46% Of People Doubt They Will Have Enough Money In Retirement – Don’t Be ‘One Of Them’

A recent study* carried out by the independent body that works to promote social change, the Joseph Rowntree Foundation, found that 46% of the general public do not expect to be able to put aside enough money to retire comfortably and believe they will be forced to keep working well into their later years.

However, the outlook doesn’t have to be this bleak. Successive governments have offered tax incentives to encourage us all to save more for retirement. A number of measures have been introduced, including auto-enrolment which gives many more workers their first opportunity to accumulate savings for their future in a workplace pension scheme. This means that employees who are not currently saving into a workplace pension will be automatically included in a scheme, although they have the right to opt out should they wish to.

Everyone Needs A  Plan

retirement planningAs ever, it pays to be in full possession of the facts and assess your current pension provision, starting with your state pension entitlement.

The new state pension will come into force from 6th April. This has been fixed at £155.65 a week, although not everyone is set to receive the full amount.

Armed with your state pension details, there are steps you can take to increase your pension provision. It’s important to remember that even smaller sums saved regularly over the course of your working life can mean a better standard of living in retirement. The earlier you start to save for your pension, the more time your money has to grow.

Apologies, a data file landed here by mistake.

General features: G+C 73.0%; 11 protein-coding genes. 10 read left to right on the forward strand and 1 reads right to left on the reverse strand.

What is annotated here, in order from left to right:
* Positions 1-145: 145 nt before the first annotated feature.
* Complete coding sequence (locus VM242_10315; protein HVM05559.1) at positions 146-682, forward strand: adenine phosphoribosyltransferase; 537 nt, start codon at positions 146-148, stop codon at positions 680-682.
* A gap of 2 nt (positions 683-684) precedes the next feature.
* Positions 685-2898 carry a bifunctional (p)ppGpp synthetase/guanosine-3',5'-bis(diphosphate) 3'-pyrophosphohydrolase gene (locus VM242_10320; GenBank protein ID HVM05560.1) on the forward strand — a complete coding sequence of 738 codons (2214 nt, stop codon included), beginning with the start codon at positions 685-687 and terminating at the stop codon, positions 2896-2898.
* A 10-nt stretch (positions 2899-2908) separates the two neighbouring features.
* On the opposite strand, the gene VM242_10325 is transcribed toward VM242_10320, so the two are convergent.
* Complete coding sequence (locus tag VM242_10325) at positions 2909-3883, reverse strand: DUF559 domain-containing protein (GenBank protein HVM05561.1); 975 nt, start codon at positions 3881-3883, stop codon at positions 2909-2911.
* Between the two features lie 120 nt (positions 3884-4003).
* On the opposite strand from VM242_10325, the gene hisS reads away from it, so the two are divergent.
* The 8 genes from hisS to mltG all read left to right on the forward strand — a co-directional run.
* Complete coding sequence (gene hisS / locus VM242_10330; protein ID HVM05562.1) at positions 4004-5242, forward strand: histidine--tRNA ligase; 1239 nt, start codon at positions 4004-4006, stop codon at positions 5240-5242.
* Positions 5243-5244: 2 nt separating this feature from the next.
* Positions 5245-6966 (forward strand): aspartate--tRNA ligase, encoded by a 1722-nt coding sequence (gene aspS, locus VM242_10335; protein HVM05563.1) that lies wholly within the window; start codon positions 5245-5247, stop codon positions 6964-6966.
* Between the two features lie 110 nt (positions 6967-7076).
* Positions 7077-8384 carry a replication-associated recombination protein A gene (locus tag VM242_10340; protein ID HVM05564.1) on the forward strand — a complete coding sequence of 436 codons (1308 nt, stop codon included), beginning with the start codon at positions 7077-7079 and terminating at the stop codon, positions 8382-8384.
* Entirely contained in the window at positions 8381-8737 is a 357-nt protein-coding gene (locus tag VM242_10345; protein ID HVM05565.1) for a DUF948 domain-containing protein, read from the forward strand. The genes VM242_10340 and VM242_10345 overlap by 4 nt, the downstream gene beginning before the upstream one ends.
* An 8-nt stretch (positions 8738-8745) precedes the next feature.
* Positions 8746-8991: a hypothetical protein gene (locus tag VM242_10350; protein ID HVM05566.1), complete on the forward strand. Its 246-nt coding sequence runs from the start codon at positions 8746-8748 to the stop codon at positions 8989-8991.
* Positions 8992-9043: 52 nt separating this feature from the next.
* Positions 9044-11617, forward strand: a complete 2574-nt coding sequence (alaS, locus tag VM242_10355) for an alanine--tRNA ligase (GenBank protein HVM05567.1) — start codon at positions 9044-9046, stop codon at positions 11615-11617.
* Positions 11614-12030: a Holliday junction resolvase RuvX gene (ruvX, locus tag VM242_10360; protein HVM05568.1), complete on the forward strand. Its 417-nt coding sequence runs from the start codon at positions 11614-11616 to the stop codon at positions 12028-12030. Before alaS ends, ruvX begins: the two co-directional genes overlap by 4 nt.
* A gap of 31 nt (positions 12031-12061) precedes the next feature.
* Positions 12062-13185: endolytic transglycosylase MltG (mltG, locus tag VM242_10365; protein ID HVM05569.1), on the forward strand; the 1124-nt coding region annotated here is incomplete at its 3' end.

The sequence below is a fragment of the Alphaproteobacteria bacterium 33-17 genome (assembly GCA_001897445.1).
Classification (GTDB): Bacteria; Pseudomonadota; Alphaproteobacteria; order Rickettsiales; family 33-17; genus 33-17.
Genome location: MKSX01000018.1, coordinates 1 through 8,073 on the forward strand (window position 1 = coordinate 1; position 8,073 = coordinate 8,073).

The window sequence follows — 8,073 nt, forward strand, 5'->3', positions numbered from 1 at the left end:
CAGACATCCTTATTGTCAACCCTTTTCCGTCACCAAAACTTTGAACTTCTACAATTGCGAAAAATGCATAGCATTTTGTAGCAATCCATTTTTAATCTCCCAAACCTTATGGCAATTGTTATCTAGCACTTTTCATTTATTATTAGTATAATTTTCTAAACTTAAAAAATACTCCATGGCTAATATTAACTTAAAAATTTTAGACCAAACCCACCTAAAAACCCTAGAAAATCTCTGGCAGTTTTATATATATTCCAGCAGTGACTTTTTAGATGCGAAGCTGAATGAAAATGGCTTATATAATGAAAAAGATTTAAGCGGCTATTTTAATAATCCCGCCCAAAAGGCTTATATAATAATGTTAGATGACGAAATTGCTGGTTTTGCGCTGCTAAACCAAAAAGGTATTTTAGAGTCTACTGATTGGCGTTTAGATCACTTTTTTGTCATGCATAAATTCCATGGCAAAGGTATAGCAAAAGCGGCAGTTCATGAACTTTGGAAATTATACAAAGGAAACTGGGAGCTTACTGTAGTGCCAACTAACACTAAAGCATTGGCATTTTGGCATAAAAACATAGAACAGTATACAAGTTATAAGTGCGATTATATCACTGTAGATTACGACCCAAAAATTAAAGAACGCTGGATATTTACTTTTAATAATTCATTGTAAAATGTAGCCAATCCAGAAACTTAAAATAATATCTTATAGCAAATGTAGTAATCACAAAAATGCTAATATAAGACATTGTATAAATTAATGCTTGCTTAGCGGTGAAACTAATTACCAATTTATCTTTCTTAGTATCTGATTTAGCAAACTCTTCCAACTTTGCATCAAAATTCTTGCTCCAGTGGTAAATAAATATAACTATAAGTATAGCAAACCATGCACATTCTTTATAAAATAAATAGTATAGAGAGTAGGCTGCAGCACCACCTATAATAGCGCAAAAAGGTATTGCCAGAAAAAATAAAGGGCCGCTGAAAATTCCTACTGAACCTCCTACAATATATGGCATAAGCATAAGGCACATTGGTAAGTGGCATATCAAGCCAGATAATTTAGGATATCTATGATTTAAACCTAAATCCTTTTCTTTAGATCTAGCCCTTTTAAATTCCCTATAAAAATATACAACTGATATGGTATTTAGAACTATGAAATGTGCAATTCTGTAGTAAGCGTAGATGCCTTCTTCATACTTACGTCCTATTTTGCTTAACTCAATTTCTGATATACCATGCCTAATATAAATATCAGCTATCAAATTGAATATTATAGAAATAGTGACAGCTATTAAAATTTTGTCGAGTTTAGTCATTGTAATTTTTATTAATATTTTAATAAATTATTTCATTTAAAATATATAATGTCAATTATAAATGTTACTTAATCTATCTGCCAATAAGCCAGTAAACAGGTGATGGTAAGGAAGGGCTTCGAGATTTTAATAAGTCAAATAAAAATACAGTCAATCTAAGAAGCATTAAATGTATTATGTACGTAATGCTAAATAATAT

Pensions not only offer a great way of providing for your future security in retirement, you can also claim the valuable tax relief available on your contributions – 20% for basic taxpayers.

In addition you can make pension contributions on behalf of your spouse and children; you can invest up to £3,600 a year into a stakeholder pension for each of them. As basic rate tax relief is available, a contribution of £3,600 will cost a higher-rate taxpayer £2,880.

If it’s been a while since you have discussed your pension planning, this could be a good time to schedule a review.

*Joseph Rowntree Foundation, Preparing for later life, Jan 2016

It is important to take professional advice before making any decision relating to your personal finances. Information within this blog is based on our current understanding of taxation and can be subject to change in future. It does not provide individual tailored investment advice and is for guidance only. Some rules may vary in different parts of the UK; please ask for details. We cannot assume legal liability for any errors or omissions it might contain. Levels and bases of, and reliefs from taxation, are those currently applying or proposed and are subject to change; their value depends on the individual circumstances of the investor. The value of investments can go down as well as up and you may not get back the full amount you invested.

The past is not a guide to future performance and past performance may not necessarily be repeated. If you withdraw from an investment in the early years, you may not get back the full amount you invested. Changes in the rates of exchange may have an adverse effect on the value or price of an investment in sterling terms if it is denominated in a foreign currency.

Recent Blog Posts